In the summer of 2016, Barn Energy commenced construction of a Kaplan Turbo and fish pass on the weir. Power generation is expected to start in the late summer of 2017 and the fish pass should be in use by the end of September 2017.

Knostrop (Leeds)

Knostrop Weir, substantially rebuilt in 1905, has already been removed and replaced by a temporary weir. The weir is being rebuilt as a moveable weir as part of the Leeds Flood Alleviation Scheme and the new weir will include a fish pass. The work is expected to be complete by May 2017.

Crown Point (Leeds)

The weir at Crown Point has already been substantially demolished under the Leeds Flood Alleviation Scheme. The weir is being rebuilt as a moveable weir and will include a fish pass. Work should be complete by July 2017.

In the longer term we continue to develop and seek funds for our DNAire project to remove all barriers to passage on the main spine of the river and enable a sustainable population of migratory fish.

Thanks to Kevin Sunderland for writing this article and his undying enthusiasm and passion for getting salmon back to Skipton and beyond – his dream is beginning to look real,

 

Upper Aire Project – another award!

Upper Aire Project TeamThe team running the Upper Aire Project have picked up yet another award for this great scheme. Here is what the Environment Agency, who have devoted considerable funding to the scheme,  had to say upon hearing the announcement:

A pioneering scheme that is leading the way in improving some of Yorkshire’s best countryside has won a prestigious national award.

The Upper Aire Project won the Green Apple award for its work on improving the environment and wildlife, particularly fish, in the River Aire and its surrounding catchment area.

The project is run by the Environment Agency, Yorkshire Wildlife Trust and the Yorkshire Farming and Wildlife Partnership, with the support of local businesses and landowners.

Having competed against more than 500 nominations, members of the partnership were presented with the Green Apple award for Environmental Best Practice at a ceremony at the Houses of Parliament.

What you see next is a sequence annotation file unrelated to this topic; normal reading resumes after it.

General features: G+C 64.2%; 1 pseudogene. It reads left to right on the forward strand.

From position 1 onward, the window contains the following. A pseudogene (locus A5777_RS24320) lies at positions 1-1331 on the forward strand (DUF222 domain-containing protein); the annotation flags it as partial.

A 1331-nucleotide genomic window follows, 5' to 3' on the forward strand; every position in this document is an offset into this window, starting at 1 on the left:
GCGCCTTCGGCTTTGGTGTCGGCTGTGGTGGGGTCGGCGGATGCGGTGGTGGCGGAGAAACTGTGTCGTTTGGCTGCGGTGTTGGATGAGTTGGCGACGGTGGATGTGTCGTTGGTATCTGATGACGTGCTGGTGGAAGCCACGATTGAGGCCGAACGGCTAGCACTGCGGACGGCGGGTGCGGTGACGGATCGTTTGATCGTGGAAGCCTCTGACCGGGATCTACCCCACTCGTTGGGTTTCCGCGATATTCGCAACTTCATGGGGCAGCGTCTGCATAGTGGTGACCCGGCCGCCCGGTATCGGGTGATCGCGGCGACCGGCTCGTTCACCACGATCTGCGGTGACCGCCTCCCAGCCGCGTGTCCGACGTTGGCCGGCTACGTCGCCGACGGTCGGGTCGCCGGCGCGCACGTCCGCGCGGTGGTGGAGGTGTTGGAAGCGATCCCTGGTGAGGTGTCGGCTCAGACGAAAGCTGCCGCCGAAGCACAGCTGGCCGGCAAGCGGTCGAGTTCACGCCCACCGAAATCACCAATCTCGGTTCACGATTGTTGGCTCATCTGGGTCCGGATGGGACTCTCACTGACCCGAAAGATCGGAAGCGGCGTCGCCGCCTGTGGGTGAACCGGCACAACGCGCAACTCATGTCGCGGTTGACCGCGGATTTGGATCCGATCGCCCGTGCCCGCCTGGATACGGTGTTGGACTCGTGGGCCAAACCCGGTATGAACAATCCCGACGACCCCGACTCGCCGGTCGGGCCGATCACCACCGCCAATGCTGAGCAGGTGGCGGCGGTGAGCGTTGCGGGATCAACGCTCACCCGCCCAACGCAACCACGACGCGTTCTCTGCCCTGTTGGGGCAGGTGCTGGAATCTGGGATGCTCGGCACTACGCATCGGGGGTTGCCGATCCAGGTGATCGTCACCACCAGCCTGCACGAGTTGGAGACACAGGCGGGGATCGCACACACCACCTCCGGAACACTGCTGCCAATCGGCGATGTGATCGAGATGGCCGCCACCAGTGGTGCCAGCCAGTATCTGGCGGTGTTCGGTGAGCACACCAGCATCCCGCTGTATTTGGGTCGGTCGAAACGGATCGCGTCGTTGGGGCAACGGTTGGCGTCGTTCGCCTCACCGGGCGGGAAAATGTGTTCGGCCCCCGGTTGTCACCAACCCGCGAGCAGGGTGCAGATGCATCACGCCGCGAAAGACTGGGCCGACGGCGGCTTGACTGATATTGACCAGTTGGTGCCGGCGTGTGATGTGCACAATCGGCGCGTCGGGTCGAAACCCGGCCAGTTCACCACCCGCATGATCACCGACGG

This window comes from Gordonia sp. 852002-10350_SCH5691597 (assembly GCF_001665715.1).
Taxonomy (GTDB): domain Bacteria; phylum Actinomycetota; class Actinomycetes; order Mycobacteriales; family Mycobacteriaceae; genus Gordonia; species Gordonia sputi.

Environment Agency fisheries officer Pete Turner, who leads the project and collected the award, said:

I’m really proud of this project and I’m over the moon we won this award, especially as the award is for partnership working, which is a major reason it is such a success.

Over the last five years the Environment Agency has spent £368,000 on the project, with a further £90,000 over the next three years just committed. This has been matched by £356,000 from partners, private organisations, landowners and environmental charities. There has also been more than £100,000 worth of manpower contributed, thanks to volunteers working the equivalent of about 2,000 days.

Mr Turner continues:

The Upper Aire Catchment is beautiful. Picturesque streams feeding into the burbling River Aire as it flows through the Yorkshire Dales and down into more urbanised areas such as Bradford and Leeds, eventually joining the River Ouse at Goole.

But that beauty belies a series of issues which meant that wildlife, and fish particularly, were struggling to get a foothold in some areas, which is why we put the project together.

To be successful the project needed to capture the hearts and minds of landowners and farmers, but they were quick to lend their support once the project demonstrated the benefits.

Landowner taking part in the scheme, Philip Metcalfe, said:

The Upper Aire Project team made a really compelling case for converting some marginal land at the top end of Otterburn Beck to wet woodland. Soil is my most precious resource, so any extra ways of keeping it on the land instead of seeing it washed into local becks are really welcome. Doing that successfully means everyone wins – I keep my soil and the water quality will improve.